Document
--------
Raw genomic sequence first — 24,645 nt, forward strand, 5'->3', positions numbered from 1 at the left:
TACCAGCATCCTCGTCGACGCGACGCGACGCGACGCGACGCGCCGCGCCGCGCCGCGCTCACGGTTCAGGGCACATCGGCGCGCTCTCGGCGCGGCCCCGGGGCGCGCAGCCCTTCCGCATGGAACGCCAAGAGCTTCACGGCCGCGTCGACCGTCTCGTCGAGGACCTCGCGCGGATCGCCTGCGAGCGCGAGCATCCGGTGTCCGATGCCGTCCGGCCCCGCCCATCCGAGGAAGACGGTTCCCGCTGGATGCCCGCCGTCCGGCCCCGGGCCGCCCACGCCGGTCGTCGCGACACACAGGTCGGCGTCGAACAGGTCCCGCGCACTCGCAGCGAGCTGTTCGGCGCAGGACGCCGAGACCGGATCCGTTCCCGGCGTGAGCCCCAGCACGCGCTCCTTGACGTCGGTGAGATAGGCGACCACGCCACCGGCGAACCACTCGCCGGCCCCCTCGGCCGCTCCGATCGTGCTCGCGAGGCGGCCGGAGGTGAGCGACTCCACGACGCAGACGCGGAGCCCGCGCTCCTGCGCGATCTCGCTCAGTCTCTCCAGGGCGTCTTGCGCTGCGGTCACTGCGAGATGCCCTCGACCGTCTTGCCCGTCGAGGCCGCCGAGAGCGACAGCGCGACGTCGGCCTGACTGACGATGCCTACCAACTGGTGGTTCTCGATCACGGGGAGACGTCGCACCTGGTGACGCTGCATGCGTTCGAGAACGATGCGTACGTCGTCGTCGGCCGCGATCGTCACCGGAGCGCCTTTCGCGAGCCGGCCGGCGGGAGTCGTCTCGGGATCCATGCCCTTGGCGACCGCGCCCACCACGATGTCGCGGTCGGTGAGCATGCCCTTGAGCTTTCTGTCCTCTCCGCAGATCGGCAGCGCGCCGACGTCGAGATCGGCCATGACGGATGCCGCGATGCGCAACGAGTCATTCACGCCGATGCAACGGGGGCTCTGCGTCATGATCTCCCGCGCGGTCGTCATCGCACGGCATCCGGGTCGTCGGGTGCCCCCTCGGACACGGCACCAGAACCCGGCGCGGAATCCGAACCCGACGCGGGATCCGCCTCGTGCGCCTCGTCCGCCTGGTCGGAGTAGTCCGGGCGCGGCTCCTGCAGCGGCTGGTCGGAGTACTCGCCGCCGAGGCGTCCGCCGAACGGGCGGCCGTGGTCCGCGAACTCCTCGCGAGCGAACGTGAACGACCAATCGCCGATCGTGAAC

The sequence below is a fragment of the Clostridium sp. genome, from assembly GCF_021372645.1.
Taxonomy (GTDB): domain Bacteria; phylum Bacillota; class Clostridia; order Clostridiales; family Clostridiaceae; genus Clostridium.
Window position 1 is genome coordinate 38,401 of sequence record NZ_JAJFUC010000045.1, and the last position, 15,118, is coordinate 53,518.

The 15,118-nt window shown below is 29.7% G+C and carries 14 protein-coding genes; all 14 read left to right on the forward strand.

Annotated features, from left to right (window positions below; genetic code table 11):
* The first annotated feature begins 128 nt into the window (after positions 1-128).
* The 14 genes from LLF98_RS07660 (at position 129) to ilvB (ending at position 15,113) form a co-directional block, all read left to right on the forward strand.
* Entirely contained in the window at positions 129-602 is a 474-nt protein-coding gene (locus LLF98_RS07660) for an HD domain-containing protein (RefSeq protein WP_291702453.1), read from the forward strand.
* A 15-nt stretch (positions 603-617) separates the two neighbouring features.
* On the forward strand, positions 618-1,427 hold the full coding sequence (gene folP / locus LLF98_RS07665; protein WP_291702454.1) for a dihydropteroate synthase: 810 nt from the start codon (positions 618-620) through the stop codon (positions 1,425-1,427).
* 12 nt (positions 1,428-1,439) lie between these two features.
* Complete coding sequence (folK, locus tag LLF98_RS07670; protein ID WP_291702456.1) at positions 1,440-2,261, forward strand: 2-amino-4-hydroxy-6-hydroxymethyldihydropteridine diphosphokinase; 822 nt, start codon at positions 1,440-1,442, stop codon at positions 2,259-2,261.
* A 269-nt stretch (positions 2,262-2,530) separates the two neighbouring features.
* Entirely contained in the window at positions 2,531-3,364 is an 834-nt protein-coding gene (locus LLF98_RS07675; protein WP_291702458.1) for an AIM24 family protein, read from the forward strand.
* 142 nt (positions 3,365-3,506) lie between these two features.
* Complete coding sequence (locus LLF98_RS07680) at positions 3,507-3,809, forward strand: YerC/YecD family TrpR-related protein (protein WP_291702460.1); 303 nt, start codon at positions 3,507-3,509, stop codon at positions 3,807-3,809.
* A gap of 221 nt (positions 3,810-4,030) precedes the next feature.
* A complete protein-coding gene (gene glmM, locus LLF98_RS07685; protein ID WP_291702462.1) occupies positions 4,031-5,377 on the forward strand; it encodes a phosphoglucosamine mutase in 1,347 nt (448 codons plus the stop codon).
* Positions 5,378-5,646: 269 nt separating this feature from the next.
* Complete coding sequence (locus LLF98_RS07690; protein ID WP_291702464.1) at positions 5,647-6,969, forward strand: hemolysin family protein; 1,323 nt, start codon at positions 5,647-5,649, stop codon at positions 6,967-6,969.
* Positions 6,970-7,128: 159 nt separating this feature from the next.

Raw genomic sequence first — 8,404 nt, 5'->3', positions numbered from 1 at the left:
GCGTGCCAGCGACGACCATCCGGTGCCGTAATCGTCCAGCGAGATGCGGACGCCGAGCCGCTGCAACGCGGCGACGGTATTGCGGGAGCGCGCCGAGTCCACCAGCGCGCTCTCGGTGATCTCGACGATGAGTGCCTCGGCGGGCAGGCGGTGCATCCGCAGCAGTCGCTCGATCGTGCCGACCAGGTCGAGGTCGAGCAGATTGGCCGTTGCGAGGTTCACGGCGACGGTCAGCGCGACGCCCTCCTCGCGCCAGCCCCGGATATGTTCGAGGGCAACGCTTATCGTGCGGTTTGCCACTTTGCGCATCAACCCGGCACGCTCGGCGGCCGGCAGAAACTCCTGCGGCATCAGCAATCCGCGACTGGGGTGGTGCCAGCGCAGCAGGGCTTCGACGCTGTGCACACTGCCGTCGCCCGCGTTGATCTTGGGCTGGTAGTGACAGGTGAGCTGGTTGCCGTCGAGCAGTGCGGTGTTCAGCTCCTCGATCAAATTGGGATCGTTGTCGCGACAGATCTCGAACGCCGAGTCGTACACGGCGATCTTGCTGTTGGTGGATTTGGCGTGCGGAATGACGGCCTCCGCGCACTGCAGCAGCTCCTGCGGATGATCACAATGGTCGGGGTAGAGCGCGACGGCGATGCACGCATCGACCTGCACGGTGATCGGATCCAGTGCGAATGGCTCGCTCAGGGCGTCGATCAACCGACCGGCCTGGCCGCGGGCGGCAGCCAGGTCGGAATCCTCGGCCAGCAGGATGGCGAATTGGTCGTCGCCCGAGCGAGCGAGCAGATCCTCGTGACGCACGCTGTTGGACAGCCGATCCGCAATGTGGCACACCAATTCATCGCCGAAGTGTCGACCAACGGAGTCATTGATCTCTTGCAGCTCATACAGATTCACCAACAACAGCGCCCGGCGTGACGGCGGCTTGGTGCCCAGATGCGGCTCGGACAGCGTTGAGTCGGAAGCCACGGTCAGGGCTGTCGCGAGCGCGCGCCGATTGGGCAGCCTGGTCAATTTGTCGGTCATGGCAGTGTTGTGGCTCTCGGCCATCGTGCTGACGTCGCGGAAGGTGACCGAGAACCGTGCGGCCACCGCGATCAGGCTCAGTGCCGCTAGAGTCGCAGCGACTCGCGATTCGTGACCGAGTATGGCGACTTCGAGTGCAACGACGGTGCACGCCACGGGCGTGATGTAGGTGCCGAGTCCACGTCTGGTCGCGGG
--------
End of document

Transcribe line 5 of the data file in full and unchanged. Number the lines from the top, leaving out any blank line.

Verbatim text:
Window position 1 is genome coordinate 38,401 of sequence record NZ_JAJFUC010000045.1, and the last position, 15,118, is coordinate 53,518.